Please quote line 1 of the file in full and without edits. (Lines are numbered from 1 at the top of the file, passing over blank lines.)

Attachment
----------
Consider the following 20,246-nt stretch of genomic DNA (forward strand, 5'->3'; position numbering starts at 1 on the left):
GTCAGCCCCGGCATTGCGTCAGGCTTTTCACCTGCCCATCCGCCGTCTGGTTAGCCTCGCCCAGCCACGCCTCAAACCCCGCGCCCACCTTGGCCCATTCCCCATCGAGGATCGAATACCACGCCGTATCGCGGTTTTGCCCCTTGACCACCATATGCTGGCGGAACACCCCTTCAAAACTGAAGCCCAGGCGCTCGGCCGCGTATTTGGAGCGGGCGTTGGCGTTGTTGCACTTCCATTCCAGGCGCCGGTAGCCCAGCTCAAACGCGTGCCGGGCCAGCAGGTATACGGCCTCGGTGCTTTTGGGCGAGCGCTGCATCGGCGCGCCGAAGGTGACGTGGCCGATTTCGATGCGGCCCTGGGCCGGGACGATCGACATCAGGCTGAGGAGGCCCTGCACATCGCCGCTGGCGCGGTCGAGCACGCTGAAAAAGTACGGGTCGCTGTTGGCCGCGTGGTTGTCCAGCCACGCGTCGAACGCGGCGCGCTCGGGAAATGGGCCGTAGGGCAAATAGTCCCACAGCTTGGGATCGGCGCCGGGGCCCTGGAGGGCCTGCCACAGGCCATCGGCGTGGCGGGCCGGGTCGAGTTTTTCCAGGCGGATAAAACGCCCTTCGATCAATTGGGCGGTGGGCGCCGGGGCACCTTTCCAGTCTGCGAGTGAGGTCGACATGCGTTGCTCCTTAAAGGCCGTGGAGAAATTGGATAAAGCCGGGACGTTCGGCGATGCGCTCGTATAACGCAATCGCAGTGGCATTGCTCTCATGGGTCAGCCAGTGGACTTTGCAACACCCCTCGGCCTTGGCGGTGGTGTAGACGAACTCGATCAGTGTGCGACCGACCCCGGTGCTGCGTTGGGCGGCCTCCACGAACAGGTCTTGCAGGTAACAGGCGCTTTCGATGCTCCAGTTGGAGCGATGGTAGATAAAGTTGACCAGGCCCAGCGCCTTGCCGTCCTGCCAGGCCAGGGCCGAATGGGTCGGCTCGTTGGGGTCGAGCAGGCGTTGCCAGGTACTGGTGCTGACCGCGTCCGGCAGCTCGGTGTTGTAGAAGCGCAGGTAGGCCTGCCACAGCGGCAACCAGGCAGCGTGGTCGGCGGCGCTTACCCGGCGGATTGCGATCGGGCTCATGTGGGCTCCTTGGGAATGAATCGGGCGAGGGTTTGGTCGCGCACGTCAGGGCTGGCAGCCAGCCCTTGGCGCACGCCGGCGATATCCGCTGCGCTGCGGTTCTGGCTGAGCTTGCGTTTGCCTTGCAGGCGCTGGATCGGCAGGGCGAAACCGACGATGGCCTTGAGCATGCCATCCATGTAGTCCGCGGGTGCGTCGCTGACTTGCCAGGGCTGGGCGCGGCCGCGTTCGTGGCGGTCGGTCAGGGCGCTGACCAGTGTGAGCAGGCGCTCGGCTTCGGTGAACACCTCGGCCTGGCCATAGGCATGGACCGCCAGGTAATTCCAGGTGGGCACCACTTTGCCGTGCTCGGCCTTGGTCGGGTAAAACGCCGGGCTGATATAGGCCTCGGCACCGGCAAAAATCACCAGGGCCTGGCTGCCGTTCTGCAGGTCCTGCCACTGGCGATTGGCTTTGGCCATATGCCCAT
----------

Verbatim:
Consider the following 20,246-nt stretch of genomic DNA (forward strand, 5'->3'; position numbering starts at 1 on the left):